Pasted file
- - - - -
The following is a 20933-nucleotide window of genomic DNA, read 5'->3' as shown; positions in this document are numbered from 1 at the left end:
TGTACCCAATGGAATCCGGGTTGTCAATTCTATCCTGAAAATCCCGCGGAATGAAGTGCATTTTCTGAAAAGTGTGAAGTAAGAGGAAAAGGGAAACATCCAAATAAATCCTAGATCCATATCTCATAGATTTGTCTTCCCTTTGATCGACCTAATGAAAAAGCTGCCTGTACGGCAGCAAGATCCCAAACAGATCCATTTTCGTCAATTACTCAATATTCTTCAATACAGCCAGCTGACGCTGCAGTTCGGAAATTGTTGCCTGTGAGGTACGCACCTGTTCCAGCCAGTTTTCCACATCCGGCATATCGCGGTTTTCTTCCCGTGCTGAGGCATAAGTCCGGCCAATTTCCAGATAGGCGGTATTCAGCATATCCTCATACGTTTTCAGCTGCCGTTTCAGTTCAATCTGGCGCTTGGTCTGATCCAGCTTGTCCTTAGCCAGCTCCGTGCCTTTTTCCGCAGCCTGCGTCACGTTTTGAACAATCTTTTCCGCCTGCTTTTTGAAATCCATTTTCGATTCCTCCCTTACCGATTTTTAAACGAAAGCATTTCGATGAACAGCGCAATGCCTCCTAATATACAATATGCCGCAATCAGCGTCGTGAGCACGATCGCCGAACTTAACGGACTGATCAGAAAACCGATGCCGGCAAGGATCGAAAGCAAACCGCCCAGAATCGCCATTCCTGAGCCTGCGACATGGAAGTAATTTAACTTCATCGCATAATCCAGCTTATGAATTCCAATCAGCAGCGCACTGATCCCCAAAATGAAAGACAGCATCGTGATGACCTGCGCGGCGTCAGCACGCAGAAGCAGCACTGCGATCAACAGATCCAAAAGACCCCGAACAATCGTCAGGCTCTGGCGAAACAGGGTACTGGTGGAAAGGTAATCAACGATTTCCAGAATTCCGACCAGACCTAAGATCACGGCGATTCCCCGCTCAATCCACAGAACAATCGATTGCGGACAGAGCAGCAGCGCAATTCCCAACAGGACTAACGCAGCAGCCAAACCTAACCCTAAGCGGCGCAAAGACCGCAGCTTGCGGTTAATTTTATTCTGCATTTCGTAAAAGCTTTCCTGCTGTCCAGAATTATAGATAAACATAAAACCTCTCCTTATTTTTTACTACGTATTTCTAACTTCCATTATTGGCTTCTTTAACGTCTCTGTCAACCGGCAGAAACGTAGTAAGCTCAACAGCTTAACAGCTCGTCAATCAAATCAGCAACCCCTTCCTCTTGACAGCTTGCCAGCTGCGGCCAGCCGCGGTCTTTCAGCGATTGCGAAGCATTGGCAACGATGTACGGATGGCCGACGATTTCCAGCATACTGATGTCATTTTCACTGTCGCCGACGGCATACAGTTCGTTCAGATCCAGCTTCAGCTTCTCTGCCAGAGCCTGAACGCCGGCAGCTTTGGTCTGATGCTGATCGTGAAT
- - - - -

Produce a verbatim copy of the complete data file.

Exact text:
The following is a 20933-nucleotide window of genomic DNA, read 5'->3' as shown; positions in this document are numbered from 1 at the left end:
TGTACCCAATGGAATCCGGGTTGTCAATTCTATCCTGAAAATCCCGCGGAATGAAGTGCATTTTCTGAAAAGTGTGAAGTAAGAGGAAAAGGGAAACATCCAAATAAATCCTAGATCCATATCTCATAGATTTGTCTTCCCTTTGATCGACCTAATGAAAAAGCTGCCTGTACGGCAGCAAGATCCCAAACAGATCCATTTTCGTCAATTACTCAATATTCTTCAATACAGCCAGCTGACGCTGCAGTTCGGAAATTGTTGCCTGTGAGGTACGCACCTGTTCCAGCCAGTTTTCCACATCCGGCATATCGCGGTTTTCTTCCCGTGCTGAGGCATAAGTCCGGCCAATTTCCAGATAGGCGGTATTCAGCATATCCTCATACGTTTTCAGCTGCCGTTTCAGTTCAATCTGGCGCTTGGTCTGATCCAGCTTGTCCTTAGCCAGCTCCGTGCCTTTTTCCGCAGCCTGCGTCACGTTTTGAACAATCTTTTCCGCCTGCTTTTTGAAATCCATTTTCGATTCCTCCCTTACCGATTTTTAAACGAAAGCATTTCGATGAACAGCGCAATGCCTCCTAATATACAATATGCCGCAATCAGCGTCGTGAGCACGATCGCCGAACTTAACGGACTGATCAGAAAACCGATGCCGGCAAGGATCGAAAGCAAACCGCCCAGAATCGCCATTCCTGAGCCTGCGACATGGAAGTAATTTAACTTCATCGCATAATCCAGCTTATGAATTCCAATCAGCAGCGCACTGATCCCCAAAATGAAAGACAGCATCGTGATGACCTGCGCGGCGTCAGCACGCAGAAGCAGCACTGCGATCAACAGATCCAAAAGACCCCGAACAATCGTCAGGCTCTGGCGAAACAGGGTACTGGTGGAAAGGTAATCAACGATTTCCAGAATTCCGACCAGACCTAAGATCACGGCGATTCCCCGCTCAATCCACAGAACAATCGATTGCGGACAGAGCAGCAGCGCAATTCCCAACAGGACTAACGCAGCAGCCAAACCTAACCCTAAGCGGCGCAAAGACCGCAGCTTGCGGTTAATTTTATTCTGCATTTCGTAAAAGCTTTCCTGCTGTCCAGAATTATAGATAAACATAAAACCTCTCCTTATTTTTTACTACGTATTTCTAACTTCCATTATTGGCTTCTTTAACGTCTCTGTCAACCGGCAGAAACGTAGTAAGCTCAACAGCTTAACAGCTCGTCAATCAAATCAGCAACCCCTTCCTCTTGACAGCTTGCCAGCTGCGGCCAGCCGCGGTCTTTCAGCGATTGCGAAGCATTGGCAACGATGTACGGATGGCCGACGATTTCCAGCATACTGATGTCATTTTCACTGTCGCCGACGGCATACAGTTCGTTCAGATCCAGCTTCAGCTTCTCTGCCAGAGCCTGAACGCCGGCAGCTTTGGTCTGATGCTGATCGTGAAT